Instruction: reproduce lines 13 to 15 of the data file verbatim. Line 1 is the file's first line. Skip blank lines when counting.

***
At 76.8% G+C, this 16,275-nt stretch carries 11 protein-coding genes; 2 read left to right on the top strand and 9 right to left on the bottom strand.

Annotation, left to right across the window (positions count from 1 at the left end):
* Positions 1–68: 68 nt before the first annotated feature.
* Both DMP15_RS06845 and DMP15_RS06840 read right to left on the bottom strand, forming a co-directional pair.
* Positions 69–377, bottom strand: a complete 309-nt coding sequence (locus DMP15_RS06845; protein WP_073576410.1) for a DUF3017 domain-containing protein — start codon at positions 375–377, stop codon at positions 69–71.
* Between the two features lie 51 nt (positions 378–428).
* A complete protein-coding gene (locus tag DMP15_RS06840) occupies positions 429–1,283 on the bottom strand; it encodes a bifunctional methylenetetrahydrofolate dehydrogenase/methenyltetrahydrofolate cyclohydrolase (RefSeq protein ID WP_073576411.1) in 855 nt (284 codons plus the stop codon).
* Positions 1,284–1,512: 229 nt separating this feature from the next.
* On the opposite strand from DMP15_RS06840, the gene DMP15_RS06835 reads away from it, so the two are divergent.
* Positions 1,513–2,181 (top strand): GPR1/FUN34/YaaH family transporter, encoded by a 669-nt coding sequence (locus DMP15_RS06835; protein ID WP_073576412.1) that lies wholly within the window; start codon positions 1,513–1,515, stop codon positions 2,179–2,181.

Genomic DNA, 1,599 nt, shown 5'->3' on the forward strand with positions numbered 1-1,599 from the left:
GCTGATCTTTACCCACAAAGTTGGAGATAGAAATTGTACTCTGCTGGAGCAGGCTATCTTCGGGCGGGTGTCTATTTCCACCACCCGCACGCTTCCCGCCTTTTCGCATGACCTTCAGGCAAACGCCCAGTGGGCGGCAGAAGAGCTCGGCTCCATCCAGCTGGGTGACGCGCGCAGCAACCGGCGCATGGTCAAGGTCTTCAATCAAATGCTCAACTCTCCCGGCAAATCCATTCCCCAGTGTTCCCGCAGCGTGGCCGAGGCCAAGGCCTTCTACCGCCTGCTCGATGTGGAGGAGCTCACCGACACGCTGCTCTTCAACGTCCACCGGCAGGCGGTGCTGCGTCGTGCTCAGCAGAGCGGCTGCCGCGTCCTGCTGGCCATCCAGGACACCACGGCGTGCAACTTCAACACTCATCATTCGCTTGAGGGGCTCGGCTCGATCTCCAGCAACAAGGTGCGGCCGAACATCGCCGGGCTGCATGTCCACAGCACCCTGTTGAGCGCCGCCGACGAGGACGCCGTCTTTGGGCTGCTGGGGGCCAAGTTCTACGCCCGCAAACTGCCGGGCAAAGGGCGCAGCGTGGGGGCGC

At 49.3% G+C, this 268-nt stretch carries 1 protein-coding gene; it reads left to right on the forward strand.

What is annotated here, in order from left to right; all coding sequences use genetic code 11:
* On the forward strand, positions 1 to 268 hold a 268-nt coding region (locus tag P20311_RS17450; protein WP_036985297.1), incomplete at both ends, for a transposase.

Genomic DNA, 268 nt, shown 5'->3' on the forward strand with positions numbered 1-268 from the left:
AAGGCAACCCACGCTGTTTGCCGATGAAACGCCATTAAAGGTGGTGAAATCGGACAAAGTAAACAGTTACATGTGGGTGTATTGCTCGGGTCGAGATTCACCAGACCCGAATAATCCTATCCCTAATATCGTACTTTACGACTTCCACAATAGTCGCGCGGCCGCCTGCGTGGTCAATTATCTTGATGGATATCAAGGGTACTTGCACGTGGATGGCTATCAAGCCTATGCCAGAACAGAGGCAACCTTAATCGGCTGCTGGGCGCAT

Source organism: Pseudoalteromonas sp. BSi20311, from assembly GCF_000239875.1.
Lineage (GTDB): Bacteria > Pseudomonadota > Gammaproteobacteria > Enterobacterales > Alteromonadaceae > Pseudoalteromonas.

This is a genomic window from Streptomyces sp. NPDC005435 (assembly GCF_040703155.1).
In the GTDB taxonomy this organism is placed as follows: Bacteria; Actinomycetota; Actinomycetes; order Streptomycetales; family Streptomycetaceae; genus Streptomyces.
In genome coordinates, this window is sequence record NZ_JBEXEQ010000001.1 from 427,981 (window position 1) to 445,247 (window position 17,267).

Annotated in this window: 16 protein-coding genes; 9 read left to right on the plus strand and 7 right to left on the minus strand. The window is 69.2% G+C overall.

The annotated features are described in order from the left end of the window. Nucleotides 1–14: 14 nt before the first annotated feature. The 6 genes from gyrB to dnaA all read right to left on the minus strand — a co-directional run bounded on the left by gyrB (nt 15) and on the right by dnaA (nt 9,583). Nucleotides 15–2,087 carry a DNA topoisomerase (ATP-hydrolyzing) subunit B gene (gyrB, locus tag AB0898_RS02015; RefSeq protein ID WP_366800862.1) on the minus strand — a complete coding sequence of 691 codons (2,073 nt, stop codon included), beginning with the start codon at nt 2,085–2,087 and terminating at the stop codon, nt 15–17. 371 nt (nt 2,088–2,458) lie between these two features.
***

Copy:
At 49.3% G+C, this 268-nt stretch carries 1 protein-coding gene; it reads left to right on the forward strand.

What is annotated here, in order from left to right; all coding sequences use genetic code 11:
* On the forward strand, positions 1 to 268 hold a 268-nt coding region (locus tag P20311_RS17450; protein WP_036985297.1), incomplete at both ends, for a transposase.